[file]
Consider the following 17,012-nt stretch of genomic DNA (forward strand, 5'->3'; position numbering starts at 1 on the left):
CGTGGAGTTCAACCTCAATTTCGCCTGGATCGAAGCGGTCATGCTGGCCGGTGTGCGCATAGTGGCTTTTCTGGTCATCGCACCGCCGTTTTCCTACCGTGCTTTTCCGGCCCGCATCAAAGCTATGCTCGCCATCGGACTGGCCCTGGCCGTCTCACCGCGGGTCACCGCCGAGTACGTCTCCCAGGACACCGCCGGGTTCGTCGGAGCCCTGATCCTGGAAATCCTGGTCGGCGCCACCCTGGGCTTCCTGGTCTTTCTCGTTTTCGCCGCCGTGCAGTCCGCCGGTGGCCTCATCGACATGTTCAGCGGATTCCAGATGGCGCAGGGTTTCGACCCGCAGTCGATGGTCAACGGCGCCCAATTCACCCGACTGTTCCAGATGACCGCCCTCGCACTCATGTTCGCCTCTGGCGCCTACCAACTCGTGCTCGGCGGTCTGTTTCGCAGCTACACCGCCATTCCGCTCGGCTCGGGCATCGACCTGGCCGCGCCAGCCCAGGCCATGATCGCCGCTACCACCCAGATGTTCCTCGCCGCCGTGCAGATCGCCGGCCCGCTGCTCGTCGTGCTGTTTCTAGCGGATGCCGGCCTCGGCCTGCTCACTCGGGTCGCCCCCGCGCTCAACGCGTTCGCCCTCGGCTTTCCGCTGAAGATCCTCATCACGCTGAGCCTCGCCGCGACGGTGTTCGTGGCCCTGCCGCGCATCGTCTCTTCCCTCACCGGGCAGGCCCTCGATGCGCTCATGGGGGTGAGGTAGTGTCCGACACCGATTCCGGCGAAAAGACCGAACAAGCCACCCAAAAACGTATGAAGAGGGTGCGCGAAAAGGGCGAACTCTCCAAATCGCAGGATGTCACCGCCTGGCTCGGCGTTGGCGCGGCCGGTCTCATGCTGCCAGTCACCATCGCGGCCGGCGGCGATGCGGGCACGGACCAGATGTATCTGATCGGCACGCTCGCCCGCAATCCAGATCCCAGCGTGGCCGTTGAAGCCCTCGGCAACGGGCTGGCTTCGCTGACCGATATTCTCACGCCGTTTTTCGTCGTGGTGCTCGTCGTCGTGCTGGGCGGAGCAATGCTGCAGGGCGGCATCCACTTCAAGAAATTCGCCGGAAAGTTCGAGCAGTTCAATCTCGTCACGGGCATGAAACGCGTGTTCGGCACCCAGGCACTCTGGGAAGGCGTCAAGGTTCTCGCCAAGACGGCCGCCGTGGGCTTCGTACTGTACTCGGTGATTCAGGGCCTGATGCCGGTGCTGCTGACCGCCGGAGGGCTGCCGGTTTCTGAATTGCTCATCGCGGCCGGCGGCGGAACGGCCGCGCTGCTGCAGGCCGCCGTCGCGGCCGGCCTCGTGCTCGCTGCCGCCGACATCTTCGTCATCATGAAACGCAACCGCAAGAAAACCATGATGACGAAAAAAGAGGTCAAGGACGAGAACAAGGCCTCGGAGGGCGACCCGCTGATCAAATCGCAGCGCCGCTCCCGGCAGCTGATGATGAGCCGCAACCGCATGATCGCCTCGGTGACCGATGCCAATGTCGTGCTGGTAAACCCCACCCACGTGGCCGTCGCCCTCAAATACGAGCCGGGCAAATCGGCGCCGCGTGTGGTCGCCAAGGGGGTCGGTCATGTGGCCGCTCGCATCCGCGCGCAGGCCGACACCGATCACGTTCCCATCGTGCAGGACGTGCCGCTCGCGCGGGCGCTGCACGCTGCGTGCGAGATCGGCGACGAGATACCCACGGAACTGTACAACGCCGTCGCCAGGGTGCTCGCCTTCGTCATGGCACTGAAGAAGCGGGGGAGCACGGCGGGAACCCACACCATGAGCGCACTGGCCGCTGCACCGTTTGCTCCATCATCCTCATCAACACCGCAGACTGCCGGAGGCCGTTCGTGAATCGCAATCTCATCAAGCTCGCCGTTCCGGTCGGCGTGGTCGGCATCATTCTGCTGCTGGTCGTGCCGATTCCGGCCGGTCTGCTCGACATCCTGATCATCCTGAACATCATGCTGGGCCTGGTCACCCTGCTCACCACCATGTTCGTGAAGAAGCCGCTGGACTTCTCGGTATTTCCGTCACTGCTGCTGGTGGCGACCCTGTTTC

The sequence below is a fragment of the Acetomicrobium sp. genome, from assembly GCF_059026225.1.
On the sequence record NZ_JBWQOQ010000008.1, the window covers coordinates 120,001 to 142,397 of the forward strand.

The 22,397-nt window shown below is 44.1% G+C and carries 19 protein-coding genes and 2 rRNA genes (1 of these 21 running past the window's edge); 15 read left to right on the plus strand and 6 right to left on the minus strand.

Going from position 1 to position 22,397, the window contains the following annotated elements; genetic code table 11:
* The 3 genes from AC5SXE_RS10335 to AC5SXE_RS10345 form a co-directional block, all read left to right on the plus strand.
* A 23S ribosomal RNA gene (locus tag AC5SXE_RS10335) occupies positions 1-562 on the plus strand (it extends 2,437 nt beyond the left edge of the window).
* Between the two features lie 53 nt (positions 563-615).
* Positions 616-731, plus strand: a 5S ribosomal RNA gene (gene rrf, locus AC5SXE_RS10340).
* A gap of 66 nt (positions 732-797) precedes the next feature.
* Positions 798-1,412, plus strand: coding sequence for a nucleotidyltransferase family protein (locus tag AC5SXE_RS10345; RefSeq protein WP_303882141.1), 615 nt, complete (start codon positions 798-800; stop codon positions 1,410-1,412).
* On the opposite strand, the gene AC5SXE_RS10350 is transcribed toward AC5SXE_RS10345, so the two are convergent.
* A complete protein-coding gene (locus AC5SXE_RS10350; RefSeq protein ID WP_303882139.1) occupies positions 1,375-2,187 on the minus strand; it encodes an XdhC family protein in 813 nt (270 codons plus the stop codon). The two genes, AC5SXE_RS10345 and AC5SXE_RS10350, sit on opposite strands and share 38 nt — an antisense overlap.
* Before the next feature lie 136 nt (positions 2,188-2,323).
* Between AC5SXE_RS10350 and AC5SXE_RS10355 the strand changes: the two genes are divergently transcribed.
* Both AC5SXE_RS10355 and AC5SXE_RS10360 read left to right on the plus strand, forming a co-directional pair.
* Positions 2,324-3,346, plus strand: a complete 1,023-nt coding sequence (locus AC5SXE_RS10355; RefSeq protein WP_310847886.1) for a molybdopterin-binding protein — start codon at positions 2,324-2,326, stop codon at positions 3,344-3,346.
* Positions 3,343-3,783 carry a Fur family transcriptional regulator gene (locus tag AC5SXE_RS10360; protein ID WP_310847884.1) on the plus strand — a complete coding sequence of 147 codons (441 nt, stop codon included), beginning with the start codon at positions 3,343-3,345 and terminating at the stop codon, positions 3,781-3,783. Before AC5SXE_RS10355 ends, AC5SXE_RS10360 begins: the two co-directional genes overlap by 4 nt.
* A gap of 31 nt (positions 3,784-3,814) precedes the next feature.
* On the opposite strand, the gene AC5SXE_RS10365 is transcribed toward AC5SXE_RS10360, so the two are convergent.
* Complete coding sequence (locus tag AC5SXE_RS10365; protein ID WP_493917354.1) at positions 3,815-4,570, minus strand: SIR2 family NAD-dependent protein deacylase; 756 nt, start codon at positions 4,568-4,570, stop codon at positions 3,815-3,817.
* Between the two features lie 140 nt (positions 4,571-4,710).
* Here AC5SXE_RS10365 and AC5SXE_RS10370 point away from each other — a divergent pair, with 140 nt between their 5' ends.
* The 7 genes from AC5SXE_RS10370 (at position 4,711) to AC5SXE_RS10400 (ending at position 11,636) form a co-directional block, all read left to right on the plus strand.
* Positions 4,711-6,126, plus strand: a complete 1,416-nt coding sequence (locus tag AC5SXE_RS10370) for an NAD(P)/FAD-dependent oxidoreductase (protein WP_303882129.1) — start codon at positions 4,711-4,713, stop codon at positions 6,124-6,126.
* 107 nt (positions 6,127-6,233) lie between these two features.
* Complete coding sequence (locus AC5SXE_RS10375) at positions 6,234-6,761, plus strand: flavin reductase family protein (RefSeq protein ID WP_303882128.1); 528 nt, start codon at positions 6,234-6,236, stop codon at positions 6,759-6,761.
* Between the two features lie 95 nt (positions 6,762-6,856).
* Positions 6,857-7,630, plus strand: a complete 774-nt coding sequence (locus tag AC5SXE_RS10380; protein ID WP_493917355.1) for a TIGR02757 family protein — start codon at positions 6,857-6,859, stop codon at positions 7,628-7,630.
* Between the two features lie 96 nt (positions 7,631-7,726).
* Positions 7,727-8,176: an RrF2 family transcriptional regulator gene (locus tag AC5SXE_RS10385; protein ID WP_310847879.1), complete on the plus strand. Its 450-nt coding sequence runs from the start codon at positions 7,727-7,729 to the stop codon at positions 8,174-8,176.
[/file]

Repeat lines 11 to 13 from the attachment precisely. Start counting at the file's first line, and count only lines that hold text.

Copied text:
* A gap of 66 nt (positions 732-797) precedes the next feature.
* Positions 798-1,412, plus strand: coding sequence for a nucleotidyltransferase family protein (locus tag AC5SXE_RS10345; RefSeq protein WP_303882141.1), 615 nt, complete (start codon positions 798-800; stop codon positions 1,410-1,412).
* On the opposite strand, the gene AC5SXE_RS10350 is transcribed toward AC5SXE_RS10345, so the two are convergent.